I know, I know... I told you all that this second episode of the dental fear blog post would be out last Tuesday.
I don't really have a good excuse. So... let's get started!
Part 2: Dealing with a Dental Phobia
If you're already scared of the dentist, you know how hard it can be even to pick up the phone and dial the dentist's number. Your tooth is throbbing, getting worse day by day, and yet enduring that ever increasing pain in your face is somehow better than stepping foot within a 100 yard radius of a dental office.
The good news? Well, if your fear stems from a bad experience years and years ago, dentistry has changed A LOT in the last little while. But before we get into the details on what's changed for the better (and for the easier-on-you), let me just paint a word picture for you of what going to dentist is like nowadays.
First, after you've worked up the courage to call the dental office, a kind voice will answer the phone and say "Hi this is so and so from so and so-dental, how can I help you?"
Just breathe. You've got this. All you gotta say is that you've got a tooth that you want someone to look at.
What will then ensue is a number of other questions about your symptoms that will help the dental team understand what might be going on before you ever step foot in the door. After you've answered all his or her questions, they will find a time that works for you to come in.
Honestly, just this first step sometimes is half the battle. Here's why. Much of fear is just not knowing. And when we don't know what lies ahead, we tend to create these narratives within our minds to help ease the uncertainty. But when you've been traumatized in the past, those narratives unfortunately tend to go haywire, creating a horrible, but false, prediction of what's going to happen when you pick up that phone and call the dentist. Once we've called and made our appointment, it means we've taken action and control of the situation. Doing anything that gives you a sense of control is scientifically proven (read Charles Duhigg's Smarter Faster Better for more info) to instil self-motivation within you.
When you show up for your appointment, feel free to bring a significant other or good friend for moral support. Most, if not all, dental professionals will let someone come with you - even right into the examination. You may have to fill out some paperwork if its been a while since you've been to that dentist, or if its your first time at the clinic.
Typically, x-rays are made first - the assistant taking the x-rays isn't qualified to make diagnoses, so you'll have to wait until the dentist takes a look at them before getting any answers (trust me, you'll be curious about the results as soon as you hear the *beep* and see the x-ray show up on the screen - try to be patient and this will all be over soon!)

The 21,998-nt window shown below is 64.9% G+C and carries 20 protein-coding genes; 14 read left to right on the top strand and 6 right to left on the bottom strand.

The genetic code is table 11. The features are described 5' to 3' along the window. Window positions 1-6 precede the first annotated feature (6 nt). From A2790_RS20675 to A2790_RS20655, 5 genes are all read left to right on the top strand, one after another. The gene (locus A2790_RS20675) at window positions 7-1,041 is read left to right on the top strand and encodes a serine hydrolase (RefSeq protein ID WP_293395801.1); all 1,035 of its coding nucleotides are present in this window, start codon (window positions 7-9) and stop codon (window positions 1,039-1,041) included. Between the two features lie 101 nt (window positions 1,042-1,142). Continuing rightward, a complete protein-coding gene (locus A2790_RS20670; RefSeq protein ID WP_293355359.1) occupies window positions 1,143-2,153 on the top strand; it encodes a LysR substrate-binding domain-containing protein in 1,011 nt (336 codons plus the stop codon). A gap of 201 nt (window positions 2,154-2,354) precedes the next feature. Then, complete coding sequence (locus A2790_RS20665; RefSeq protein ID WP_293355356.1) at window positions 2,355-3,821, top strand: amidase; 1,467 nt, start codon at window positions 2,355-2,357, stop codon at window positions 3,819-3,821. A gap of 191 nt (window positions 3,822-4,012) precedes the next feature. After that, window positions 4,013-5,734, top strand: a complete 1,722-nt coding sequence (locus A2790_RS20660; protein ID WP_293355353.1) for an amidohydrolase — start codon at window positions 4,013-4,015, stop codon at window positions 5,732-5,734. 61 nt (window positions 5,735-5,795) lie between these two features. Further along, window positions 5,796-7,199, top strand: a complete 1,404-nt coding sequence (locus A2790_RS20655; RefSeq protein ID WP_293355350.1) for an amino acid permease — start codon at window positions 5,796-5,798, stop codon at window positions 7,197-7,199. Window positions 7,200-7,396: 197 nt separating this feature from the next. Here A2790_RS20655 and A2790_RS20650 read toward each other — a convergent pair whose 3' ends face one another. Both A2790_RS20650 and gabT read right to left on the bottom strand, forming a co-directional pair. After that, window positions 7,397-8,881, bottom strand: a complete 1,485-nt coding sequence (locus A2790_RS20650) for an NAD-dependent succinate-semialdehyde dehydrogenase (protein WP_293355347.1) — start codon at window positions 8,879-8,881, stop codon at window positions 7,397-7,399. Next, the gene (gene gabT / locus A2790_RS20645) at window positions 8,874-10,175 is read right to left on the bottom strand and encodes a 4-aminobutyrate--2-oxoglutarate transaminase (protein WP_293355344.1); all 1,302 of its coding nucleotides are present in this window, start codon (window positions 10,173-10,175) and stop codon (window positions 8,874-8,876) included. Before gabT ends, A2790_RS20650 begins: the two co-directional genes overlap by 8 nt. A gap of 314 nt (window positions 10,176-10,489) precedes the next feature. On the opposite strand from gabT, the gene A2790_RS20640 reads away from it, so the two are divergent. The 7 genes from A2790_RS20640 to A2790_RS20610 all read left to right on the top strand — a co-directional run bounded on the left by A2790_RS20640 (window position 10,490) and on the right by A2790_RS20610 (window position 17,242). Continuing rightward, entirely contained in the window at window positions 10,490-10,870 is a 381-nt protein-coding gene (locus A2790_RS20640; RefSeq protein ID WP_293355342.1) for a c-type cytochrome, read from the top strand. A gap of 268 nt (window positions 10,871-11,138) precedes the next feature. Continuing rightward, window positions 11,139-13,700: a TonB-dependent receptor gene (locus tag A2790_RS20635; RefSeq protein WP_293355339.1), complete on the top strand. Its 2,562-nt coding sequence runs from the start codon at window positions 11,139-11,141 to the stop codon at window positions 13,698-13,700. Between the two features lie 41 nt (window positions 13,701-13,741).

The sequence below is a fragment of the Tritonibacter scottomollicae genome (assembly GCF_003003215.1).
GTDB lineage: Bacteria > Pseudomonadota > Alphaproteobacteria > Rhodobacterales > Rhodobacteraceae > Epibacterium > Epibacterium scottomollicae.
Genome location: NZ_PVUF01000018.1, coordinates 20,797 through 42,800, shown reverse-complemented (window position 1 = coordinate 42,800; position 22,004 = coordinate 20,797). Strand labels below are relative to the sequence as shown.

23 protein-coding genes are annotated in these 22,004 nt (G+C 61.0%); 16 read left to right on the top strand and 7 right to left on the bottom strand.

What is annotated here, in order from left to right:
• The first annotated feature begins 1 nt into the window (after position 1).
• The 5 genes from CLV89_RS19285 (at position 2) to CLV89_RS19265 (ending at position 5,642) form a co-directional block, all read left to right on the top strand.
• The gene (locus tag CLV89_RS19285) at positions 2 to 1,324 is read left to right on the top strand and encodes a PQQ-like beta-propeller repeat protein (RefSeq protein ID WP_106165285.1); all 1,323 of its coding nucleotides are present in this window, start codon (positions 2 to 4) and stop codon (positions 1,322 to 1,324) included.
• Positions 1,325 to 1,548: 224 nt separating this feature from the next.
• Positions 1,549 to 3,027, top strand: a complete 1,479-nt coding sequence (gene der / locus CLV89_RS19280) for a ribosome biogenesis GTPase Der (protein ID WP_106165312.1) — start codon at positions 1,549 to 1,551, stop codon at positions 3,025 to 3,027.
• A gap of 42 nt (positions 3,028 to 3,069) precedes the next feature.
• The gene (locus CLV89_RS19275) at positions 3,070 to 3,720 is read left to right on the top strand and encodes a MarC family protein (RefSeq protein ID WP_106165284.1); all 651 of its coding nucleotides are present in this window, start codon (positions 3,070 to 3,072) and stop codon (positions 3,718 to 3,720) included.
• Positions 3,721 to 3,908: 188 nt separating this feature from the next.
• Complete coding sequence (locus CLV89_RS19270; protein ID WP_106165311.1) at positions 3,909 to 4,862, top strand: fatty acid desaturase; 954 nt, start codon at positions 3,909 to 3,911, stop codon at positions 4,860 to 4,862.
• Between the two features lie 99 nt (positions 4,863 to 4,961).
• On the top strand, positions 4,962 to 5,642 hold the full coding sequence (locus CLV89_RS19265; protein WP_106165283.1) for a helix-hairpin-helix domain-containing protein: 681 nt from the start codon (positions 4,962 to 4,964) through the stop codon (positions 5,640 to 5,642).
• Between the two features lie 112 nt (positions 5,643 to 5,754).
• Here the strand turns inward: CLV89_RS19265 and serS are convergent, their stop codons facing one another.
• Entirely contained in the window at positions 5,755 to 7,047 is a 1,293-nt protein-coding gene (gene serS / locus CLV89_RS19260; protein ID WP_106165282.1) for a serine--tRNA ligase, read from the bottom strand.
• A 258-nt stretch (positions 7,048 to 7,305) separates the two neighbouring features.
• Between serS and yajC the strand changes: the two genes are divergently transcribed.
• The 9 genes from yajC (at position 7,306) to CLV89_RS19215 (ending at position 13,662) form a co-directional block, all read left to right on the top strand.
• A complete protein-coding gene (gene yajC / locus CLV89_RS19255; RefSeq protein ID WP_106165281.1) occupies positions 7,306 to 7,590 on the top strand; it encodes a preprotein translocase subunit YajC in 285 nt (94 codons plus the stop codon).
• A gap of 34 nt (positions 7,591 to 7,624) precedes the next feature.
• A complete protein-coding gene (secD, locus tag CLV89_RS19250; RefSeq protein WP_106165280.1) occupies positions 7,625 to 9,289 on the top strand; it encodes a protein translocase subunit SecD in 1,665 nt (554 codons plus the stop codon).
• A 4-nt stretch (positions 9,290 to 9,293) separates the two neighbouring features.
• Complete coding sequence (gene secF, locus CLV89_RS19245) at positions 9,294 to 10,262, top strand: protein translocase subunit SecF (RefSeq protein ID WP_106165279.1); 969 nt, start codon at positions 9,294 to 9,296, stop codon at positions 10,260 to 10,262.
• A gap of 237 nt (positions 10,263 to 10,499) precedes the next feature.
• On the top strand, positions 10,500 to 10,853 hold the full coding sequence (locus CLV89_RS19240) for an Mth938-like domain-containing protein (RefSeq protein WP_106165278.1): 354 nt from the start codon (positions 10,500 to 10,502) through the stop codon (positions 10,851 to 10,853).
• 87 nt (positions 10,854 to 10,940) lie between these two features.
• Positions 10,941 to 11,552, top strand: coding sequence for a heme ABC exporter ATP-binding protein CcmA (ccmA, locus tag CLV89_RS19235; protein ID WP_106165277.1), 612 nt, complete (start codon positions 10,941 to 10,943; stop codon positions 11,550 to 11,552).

Sometimes, photographs of your teeth are taken as well. Once all the data is collected, the dentist will come and greet you and get to know you.
***THIS IS A GREAT TIME TO LET THE DENTIST KNOW, IN PERSON, THAT YOU HAVE A PHOBIA.
He or she will take this into consideration as they take a look at your head, neck and mouth. Afterwards, many visual aids, such as photographs and digital x-rays, are typically used to communicate any tooth or gum problems you may have.
After that, you'll have an opportunity to book the next appointment. Depending on the dentist, you may have had some sedation options recommended for you. If you have a true dental phobia, having your first treatment done under sedation is a great idea as it will allow you to successfully endure a dental procedure. The more this happens, well... it's like exposure therapy - if you succeed in enough dental appointments, your fear will greatly diminish or even disappear.
Here are some of the things that have made dentistry a WHOLE lot easier (even compared to 10 years ago)
- many dentists have access to magnification and LED illumination right on the heads. This makes it so they can see WAY better.
- the topical anesthetics have improved significantly. These help A LOT with making the injection either painless, or close to painless. In my experience, many patients are no longer aware that I've used freezing on them until after the fact.
- certain dentists have access to technology that drastically expedites certain treatment modalities (e.g. same day crowns)
- the anesthetics used nowadays are associated with way fewer allergies than the freezing of yore. A newer anesthetic called Articaine has really seemed to help some of my patients (who have trouble getting frozen normally) become profoundly numb.
- enhancements in visualization and patient education - nowadays, it's so easy for the dentist to communicate with you exactly what the problem is... and then SHOW you the problem. The technology available now is unbelievable: from microscopes with live video feeds displayed on the ceiling to tiny intraoral cameras that can fit in any part of the mouth, the dentist's ability to communicate with you has been enhanced greatly.
-the list goes on.
Honestly, just booking that first appointment to get checked is the most critical thing I've said today. That will get you farther in your fight against dental fear than any other tip here. Take back the reigns of your phobia, and make one small choice that will put you back into control.
Good luck my friends!